Evaluating Foraging Tools for Keeping Up with New, Relevant and Valid Information. A Bigger Problem?. “It’s not what you don’t know that hurts you (your patients), it’s what you think you know that’s not so” Important to answer practice-based questions with best source
“It’s not what you don’t know that hurts you (your patients), it’s what you think you know that’s not so”
Important to answer practice-based questions with best source
Equally important to make sure the necessary questions are being asked
Usefulness = Relevance x Validity
of any source Work
Shaughnessy AF, Slawson DC, Bennett JH. Becoming an Information Master: A Guidebook to the Medical Information Jungle. The Journal of Family Practice 1994;39(5):489-99.
A method of being alerted to new information (a “foraging” tool)
A tool for finding the information again when you need it. (a “hunting” tool)
You don’t know that new info. is available
You can’t find it when you do
Clinical example- Riboflavin for migraines
Shaughnessy AF, Slawson DC. Are we providing doctors with the training and tools for lifelong learning? British Medical Journal 1999 (13 Nov): www.bmj.com. (http://bmj.com/cgi/reprint/319/7220/1280.pdf)
Coordinated hunting and foraging tools
Specific and reproducible criteria for relevance and validity
Available at the point-of-care
All backed up by levels of evidence
Two patients in first week with mild COPD, minimal symptoms, history of CAD/MI, secondary prevention.
Currently on Spiriva- should I stop it?
Doc not seeing study would never ask question!!! (no known link)
Bottom line: and Valid Information Adults with chronic obstructive pulmonary disease (COPD) treated with inhaled anticholinergics, including ipratropium (Atrovent) and tiotropium (Spiriva), are at an increased risk of adverse major cardiovascular events including myocardial infarction (MI) and cardiovascular death. However, anticholinergics do improve the important patient oriented outcome of quality of life while not increasing the risk of all-cause mortality. Clinicians should assess the individual risk and benefit of treatment for each patient (e.g. withhold anticholinergics from patients with mild to moderate symptoms of COPD at high risk of CVD and strongly consider treating patients with life-altering symptoms from COPD at medium or low risk of CVD). (Common POEM)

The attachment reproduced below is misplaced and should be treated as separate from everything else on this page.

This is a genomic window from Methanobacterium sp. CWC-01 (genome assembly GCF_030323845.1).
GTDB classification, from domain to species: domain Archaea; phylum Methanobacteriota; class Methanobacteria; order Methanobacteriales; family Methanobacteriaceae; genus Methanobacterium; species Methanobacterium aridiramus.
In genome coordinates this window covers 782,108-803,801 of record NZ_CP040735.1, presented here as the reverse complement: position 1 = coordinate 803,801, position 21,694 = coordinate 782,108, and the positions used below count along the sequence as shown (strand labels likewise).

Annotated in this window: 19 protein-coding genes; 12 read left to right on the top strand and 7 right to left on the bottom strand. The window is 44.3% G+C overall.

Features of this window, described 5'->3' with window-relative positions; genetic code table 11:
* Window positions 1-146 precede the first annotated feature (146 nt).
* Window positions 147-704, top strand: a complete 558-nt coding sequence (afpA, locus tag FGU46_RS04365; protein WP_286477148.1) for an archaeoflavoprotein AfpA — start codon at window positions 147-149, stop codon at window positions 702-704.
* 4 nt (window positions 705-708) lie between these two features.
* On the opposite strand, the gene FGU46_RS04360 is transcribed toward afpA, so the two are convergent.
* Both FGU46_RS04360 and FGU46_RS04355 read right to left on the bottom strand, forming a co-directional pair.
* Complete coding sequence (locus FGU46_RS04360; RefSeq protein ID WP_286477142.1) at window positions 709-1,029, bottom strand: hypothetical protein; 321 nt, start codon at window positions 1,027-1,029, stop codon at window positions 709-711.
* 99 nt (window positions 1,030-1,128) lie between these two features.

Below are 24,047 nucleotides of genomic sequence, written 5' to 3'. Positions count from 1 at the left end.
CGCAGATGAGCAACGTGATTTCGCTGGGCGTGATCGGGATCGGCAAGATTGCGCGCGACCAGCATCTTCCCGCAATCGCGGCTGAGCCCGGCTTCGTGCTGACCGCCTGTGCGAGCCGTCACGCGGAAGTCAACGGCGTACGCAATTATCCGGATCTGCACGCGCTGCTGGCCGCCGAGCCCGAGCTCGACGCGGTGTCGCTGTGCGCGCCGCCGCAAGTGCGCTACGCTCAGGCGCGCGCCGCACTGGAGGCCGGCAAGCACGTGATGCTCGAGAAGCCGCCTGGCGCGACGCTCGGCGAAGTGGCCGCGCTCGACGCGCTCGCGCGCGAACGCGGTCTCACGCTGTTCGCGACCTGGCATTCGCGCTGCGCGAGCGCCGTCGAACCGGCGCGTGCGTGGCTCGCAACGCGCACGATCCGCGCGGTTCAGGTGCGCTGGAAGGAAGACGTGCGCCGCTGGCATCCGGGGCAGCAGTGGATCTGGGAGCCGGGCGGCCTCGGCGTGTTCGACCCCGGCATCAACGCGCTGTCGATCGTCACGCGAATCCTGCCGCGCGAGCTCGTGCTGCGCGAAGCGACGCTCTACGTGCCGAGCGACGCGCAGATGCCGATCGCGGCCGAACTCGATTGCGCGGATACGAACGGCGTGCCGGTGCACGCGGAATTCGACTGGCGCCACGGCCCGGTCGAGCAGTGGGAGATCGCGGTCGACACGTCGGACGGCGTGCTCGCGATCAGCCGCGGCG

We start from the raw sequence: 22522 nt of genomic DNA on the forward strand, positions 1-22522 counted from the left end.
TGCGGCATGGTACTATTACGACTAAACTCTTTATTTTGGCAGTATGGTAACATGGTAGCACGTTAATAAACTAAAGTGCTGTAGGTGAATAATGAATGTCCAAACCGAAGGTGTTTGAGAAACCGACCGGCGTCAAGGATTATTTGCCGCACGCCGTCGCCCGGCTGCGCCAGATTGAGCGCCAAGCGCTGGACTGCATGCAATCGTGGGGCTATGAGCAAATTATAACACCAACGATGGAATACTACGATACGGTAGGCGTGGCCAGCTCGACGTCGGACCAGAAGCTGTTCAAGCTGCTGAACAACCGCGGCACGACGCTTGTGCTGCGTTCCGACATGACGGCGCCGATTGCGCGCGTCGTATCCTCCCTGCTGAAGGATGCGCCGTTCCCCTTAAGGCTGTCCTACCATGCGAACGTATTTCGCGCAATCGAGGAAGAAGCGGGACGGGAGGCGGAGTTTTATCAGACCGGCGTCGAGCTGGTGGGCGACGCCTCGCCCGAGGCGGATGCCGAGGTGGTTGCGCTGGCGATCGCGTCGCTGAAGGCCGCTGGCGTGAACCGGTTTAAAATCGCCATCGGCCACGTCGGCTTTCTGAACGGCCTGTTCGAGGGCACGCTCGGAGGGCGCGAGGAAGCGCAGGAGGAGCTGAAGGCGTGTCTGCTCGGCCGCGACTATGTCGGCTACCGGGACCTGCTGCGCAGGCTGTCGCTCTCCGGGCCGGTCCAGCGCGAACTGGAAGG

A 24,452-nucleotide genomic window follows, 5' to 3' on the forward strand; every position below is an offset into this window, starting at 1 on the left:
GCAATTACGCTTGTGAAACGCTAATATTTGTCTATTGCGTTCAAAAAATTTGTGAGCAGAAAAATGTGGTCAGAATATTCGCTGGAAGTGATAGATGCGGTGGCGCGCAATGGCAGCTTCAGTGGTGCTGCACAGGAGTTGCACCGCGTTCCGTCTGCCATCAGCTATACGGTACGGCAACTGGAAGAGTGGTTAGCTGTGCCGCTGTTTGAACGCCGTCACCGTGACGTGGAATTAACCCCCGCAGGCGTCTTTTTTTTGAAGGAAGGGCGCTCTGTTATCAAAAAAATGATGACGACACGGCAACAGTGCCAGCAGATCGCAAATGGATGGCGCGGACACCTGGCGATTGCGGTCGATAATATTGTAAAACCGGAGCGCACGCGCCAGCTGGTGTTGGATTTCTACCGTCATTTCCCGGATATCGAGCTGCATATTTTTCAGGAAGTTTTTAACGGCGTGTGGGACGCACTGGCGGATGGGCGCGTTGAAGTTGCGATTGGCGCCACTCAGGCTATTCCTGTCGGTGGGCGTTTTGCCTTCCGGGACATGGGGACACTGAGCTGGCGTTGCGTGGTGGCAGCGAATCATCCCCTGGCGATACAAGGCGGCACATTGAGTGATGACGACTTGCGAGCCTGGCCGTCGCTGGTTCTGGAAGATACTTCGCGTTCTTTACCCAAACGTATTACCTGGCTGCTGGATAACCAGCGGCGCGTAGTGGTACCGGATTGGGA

Bottom lineThis study finds some support for the safety of tiotropium (Spiriva) in patients with chronic obstructive pulmonary disease (COPD). However, an important limitation of the study was that the authors only looked at studies sponsored by the manufacturer, and the results were heavily weighted by a single large, long study that excluded patients with recent evidence of heart disease. Studies of ipratropium have found different results (Chest 2010;137(1):13-19), and it is unclear why there would be an important difference in risk given the similarity of these drugs.
Singh S, Loke YK, Enright PL, et al. and Valid InformationMortality associated with tiotropium mist inhaler in patients with chronic obstructive pulmonary disease: systematic review and meta-analysis of randomised controlled trials. BMJ 2011 Jun 14;342:d3215.